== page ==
First, the infringement may occur from content posted on your website – maybe on a discussion board or chat room that allows your listeners, viewers or others to interact. Or maybe you provide the opportunity for visitors to post their own comments on your site. All it takes is somebody, anybody, posting copyrighted content somewhere on your site. Yoo-hoo, Copyright Trolls – Come and get it!!!
(A likely source of such content: reports taken from online news sites, particularly during highly partisan discussions of hot button issues. Perhaps the most famous such Troll operating in this area: Righthaven, LLC, a company that has made a business of purchasing copyrighted news content from the content’s creators and then aggressively suing those who post that content without permission. Check out EFF’s description of Righthaven’s MO here.)
The good news is that you can get yourself absolute immunity from this kind of infringement claim by taking a few simple steps to obtain the protection of Section 512 of the Digital Millennium Copyright Act. With a few tweaks to the Terms of Service of your website, the filing of a form with the United States Copyright Office and a minimal amount of vigilance on your part – enough to respond to the occasional Takedown Notice sent to your Designated Agent – you should be good to go. Sure, there’s a $105 filing fee for that Copyright Office form, but that’s peanuts compared to the potential statutory damages that are in play for copyright infringement. (If this sounds familiar, it’s because we’ve written about it here before; so have the folks at Wired.)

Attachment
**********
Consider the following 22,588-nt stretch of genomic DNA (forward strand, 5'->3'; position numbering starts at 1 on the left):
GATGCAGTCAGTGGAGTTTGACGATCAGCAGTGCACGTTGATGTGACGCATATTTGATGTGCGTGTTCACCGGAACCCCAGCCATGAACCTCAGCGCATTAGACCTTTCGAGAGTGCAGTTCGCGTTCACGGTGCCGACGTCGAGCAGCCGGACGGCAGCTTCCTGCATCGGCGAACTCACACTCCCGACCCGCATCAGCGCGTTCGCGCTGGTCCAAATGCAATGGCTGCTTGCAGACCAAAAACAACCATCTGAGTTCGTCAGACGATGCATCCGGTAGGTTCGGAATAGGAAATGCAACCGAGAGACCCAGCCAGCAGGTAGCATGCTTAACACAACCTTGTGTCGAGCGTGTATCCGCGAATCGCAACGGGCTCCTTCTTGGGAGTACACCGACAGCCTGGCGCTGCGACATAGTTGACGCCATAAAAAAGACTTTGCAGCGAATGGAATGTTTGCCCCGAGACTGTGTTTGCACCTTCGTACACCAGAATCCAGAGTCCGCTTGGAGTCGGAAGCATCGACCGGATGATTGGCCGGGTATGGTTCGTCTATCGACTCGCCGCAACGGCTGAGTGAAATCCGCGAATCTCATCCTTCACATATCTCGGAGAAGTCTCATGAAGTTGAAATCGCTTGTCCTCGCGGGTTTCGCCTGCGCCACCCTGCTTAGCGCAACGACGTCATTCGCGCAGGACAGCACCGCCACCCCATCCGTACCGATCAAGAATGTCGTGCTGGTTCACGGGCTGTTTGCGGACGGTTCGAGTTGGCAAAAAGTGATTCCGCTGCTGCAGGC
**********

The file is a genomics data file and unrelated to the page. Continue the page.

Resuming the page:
Another target of the Trolls: illegal downloaded/sharing of movies and the like. If somebody on your staff does this using your equipment, your IP address will likely show up in the Trolls’ search and, bingo, here comes the infringement claim against you. Once this happens, it may be Too Late to apply any easy fixes, so the trick is not to let it happen in the first place. We’ve spoken before about adopting guidelines for use of social media in the workplace. This is one situation that those guidelines would address.
Yet another Troll trick: If you’re an Internet service provider (or a cable or telephone company bundling or reselling service), you might receive a subpoena asking you to identify the subscriber found at a particular IP address. In some of these cases, you might have a responsibility to forward the subpoena to the subscriber so that he/she can challenge the subpoena himself. We can walk you through the process of notifying a subscriber, challenging a subpoena or responding to the subpoena with the required information.
If you do happen to get sucked into any kind of Troll-initiated infringement action, first take a deep breath, then take heart. The EFF has already identified a few arguments that might counter the Trolls in some cases. For example:
- Trolls often join all the defendants in a given case in a single lawsuit filed in a single District Court, which may entail constitutional due process problems.
- Trolls often sue based on the IP address of the computer used to download/share the copyrighted work. But the owner of that computer might not be the same person who actually committed the copyright infringement at issue.
- There is a First Amendment right to anonymous speech which might outweigh the need identify the speaker/defendant.
In fact, if there’s one upside to the increase in Copyright Trolls, it’s that that increase has spawned a pretty solid body of materials aimed at countering such suits – so filing the required motion to quash isn’t nearly as difficult or expensive as it used to be.
Still, an ounce of prevention is worth a pound of cure – so tighten up your social media policies and, if nothing else, act now to GET YOURSELF UNDER THE SECTION 512 UMBRELLA!!!